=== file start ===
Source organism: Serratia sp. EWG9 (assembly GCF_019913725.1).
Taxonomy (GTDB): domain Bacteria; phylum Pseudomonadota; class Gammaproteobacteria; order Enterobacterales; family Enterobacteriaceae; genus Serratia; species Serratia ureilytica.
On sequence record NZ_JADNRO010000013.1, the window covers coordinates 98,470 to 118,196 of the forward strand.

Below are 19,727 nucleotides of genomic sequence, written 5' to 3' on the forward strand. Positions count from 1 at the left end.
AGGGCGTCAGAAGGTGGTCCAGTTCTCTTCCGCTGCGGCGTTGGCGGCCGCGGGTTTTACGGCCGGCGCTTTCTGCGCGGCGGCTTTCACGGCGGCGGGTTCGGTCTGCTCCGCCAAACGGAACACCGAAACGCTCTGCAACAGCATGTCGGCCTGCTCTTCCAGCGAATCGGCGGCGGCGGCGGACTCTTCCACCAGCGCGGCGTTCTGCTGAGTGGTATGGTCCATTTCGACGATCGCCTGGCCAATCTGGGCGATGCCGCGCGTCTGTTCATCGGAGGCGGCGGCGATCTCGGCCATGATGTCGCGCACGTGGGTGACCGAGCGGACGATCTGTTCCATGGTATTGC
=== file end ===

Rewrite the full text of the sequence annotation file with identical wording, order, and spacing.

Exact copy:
Source organism: Serratia sp. EWG9 (assembly GCF_019913725.1).
Taxonomy (GTDB): domain Bacteria; phylum Pseudomonadota; class Gammaproteobacteria; order Enterobacterales; family Enterobacteriaceae; genus Serratia; species Serratia ureilytica.
On sequence record NZ_JADNRO010000013.1, the window covers coordinates 98,470 to 118,196 of the forward strand.

Below are 19,727 nucleotides of genomic sequence, written 5' to 3' on the forward strand. Positions count from 1 at the left end.
AGGGCGTCAGAAGGTGGTCCAGTTCTCTTCCGCTGCGGCGTTGGCGGCCGCGGGTTTTACGGCCGGCGCTTTCTGCGCGGCGGCTTTCACGGCGGCGGGTTCGGTCTGCTCCGCCAAACGGAACACCGAAACGCTCTGCAACAGCATGTCGGCCTGCTCTTCCAGCGAATCGGCGGCGGCGGCGGACTCTTCCACCAGCGCGGCGTTCTGCTGAGTGGTATGGTCCATTTCGACGATCGCCTGGCCAATCTGGGCGATGCCGCGCGTCTGTTCATCGGAGGCGGCGGCGATCTCGGCCATGATGTCGCGCACGTGGGTGACCGAGCGGACGATCTGTTCCATGGTATTGC